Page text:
I recall my first Board meeting like it was yesterday. It was October 21, 2011 – just four days after I started and I was scared stiff. I had been to lots of Board Meetings but never as a CEO responsible for the entire organization. Adding to my stress was the fact that we spent much time at that meeting talking about a failed project that had cost the organization a significant amount of money at the time. In my ten years working with a Board, there are few things to note. First, they are just real people trying hard to do good work and make a difference. They are not there to make your life hard or miserable, merely to oversee Management and to create healthy tension in the most significant decisions that organizations face. Rookie Tip: Embrace the healthy tension. Respect the role they hold and do your best to serve them as the representative of the owners. Ask permission before you share your opinion on decisions they own and solicit their candid feedback on the decisions you believe you own. Remember also that they are humans just like you (see above). When you work for a Board, there will be a number of opinions on pretty much everything you consider or propose. Not everyone around the Board table will always agree with the decisions that are made or how you implemented those decisions but you work for the Board as a collective not individual Board Members and it’s really important to learn the difference.
What You Do Matters Way More Than What You Say
When I talk about leadership now to younger, emerging leaders, I speak about the “backpack of leading”. Like everyone else, the Instagram stories of CEO’s do not reflect the totality of the work that is done. My day is not just engaging with community organizations, governments and watching Cultivator pitches. In my case, 1,000 people are watching my feet way more than they are watching my mouth. How I behave matters. For example, I can suggest on a video communication to the company that it is really important to create a coaching culture where development of our human talent is critical. If it is so critical, I better find the time (see below on time management and choices) to observationally coach, to mentor and to continue developing myself. If it matters enough for me to ask others in the organization to do it, it matters even more that I do it. Consistently. Rookie Tip: Don’t let your ‘little birdie inner voice” tell you that your leaders are more self sufficient and they don’t need coaching just because they have some fancy title. I started to do less coaching of my colleagues a couple of years ago and then ended up having to apologize for the error. If it is important for the organization, it’s equally important for people to see CEO’s lead by example. Imagine now when I show up unannounced to the Team Meetings of my direct reports and let them know I am just there to invest in my colleague and provide them some feedback. It becomes a powerful moment of reinforcement and my colleagues regularly tell me how much the investment of time means to them and their development.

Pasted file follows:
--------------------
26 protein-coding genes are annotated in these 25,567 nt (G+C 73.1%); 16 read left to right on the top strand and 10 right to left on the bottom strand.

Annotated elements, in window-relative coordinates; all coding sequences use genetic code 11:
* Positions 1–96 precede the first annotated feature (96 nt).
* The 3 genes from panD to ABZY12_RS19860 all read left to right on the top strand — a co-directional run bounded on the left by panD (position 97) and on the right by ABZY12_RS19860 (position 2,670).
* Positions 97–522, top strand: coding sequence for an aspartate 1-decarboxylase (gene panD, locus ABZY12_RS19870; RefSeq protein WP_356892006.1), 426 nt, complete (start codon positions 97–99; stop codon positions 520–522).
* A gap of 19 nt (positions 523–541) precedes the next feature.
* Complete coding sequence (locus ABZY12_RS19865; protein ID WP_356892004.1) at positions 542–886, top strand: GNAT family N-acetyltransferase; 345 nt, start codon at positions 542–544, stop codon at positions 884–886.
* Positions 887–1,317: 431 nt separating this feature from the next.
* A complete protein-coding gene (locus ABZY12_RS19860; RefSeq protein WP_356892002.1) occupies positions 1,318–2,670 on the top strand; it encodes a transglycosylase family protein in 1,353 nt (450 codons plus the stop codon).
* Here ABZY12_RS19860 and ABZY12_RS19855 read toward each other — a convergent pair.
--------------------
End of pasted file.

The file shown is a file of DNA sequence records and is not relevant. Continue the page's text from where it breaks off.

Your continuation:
You Will Get More Credit And More Criticism Than You Deserve. Share the Credit and Wear the Criticism
Are you a sports fan? Have you heard the analogy that football quarterbacks get too much credit when the team is winning and too much criticism when the team is not? Being a CEO is much the same. When the organization produces great results or a winning idea, people generally want to give the CEO credit. Conversely, when things don’t go so well, CEO’s get much of the blame. The best CEO’s I have learned from figured out how to ensure that the credit gets spread around to those that worked so hard to create that result. Conversely, they also stepped up and took much of the blame when the organization was not able to succeed for whatever reason. Rookie Tip: Find ways to spread the love and also to shoulder the criticism when necessary to allow the organization to learn, grow and succeed from the setback. It might not be fair but it is part of the deal.